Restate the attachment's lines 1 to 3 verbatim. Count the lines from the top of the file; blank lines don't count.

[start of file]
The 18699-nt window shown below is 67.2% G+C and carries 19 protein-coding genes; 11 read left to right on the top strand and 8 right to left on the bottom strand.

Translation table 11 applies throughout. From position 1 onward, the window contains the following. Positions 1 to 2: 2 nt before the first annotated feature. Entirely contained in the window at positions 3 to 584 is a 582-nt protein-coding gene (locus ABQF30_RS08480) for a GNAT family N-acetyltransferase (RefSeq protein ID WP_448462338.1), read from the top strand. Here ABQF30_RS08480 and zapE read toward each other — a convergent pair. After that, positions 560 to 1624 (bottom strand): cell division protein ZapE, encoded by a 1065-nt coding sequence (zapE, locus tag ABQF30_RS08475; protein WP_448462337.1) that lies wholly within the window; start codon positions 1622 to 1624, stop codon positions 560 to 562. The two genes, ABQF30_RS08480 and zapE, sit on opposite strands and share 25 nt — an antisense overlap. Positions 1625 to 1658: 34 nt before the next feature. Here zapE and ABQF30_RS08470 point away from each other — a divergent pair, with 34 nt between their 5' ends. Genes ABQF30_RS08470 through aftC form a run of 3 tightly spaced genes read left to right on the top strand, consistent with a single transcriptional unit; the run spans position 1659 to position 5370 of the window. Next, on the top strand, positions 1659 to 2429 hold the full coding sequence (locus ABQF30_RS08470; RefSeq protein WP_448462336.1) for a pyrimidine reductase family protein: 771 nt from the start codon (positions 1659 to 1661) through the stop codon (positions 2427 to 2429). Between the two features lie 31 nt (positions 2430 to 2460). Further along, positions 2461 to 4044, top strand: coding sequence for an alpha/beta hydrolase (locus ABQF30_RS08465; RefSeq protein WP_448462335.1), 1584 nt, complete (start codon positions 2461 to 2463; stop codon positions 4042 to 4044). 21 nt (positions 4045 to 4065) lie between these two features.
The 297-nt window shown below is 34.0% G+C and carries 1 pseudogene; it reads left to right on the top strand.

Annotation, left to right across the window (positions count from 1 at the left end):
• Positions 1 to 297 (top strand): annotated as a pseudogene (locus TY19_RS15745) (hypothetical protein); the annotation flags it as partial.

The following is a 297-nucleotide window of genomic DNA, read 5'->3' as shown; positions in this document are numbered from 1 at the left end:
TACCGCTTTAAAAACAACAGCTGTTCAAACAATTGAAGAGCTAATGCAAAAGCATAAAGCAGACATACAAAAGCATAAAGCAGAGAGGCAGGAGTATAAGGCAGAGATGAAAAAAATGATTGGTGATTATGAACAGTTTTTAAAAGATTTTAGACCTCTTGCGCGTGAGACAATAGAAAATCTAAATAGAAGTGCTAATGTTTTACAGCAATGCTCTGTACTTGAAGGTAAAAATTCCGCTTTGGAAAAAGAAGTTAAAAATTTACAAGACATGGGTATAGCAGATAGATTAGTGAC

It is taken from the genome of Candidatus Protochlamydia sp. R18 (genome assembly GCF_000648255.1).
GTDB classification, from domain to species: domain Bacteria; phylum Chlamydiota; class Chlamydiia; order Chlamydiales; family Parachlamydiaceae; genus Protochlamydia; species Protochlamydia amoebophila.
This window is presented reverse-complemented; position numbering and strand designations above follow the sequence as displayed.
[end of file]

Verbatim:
The 18699-nt window shown below is 67.2% G+C and carries 19 protein-coding genes; 11 read left to right on the top strand and 8 right to left on the bottom strand.

Translation table 11 applies throughout. From position 1 onward, the window contains the following. Positions 1 to 2: 2 nt before the first annotated feature. Entirely contained in the window at positions 3 to 584 is a 582-nt protein-coding gene (locus ABQF30_RS08480) for a GNAT family N-acetyltransferase (RefSeq protein ID WP_448462338.1), read from the top strand. Here ABQF30_RS08480 and zapE read toward each other — a convergent pair. After that, positions 560 to 1624 (bottom strand): cell division protein ZapE, encoded by a 1065-nt coding sequence (zapE, locus tag ABQF30_RS08475; protein WP_448462337.1) that lies wholly within the window; start codon positions 1622 to 1624, stop codon positions 560 to 562. The two genes, ABQF30_RS08480 and zapE, sit on opposite strands and share 25 nt — an antisense overlap. Positions 1625 to 1658: 34 nt before the next feature. Here zapE and ABQF30_RS08470 point away from each other — a divergent pair, with 34 nt between their 5' ends. Genes ABQF30_RS08470 through aftC form a run of 3 tightly spaced genes read left to right on the top strand, consistent with a single transcriptional unit; the run spans position 1659 to position 5370 of the window. Next, on the top strand, positions 1659 to 2429 hold the full coding sequence (locus ABQF30_RS08470; RefSeq protein WP_448462336.1) for a pyrimidine reductase family protein: 771 nt from the start codon (positions 1659 to 1661) through the stop codon (positions 2427 to 2429). Between the two features lie 31 nt (positions 2430 to 2460). Further along, positions 2461 to 4044, top strand: coding sequence for an alpha/beta hydrolase (locus ABQF30_RS08465; RefSeq protein WP_448462335.1), 1584 nt, complete (start codon positions 2461 to 2463; stop codon positions 4042 to 4044). 21 nt (positions 4045 to 4065) lie between these two features.
The 297-nt window shown below is 34.0% G+C and carries 1 pseudogene; it reads left to right on the top strand.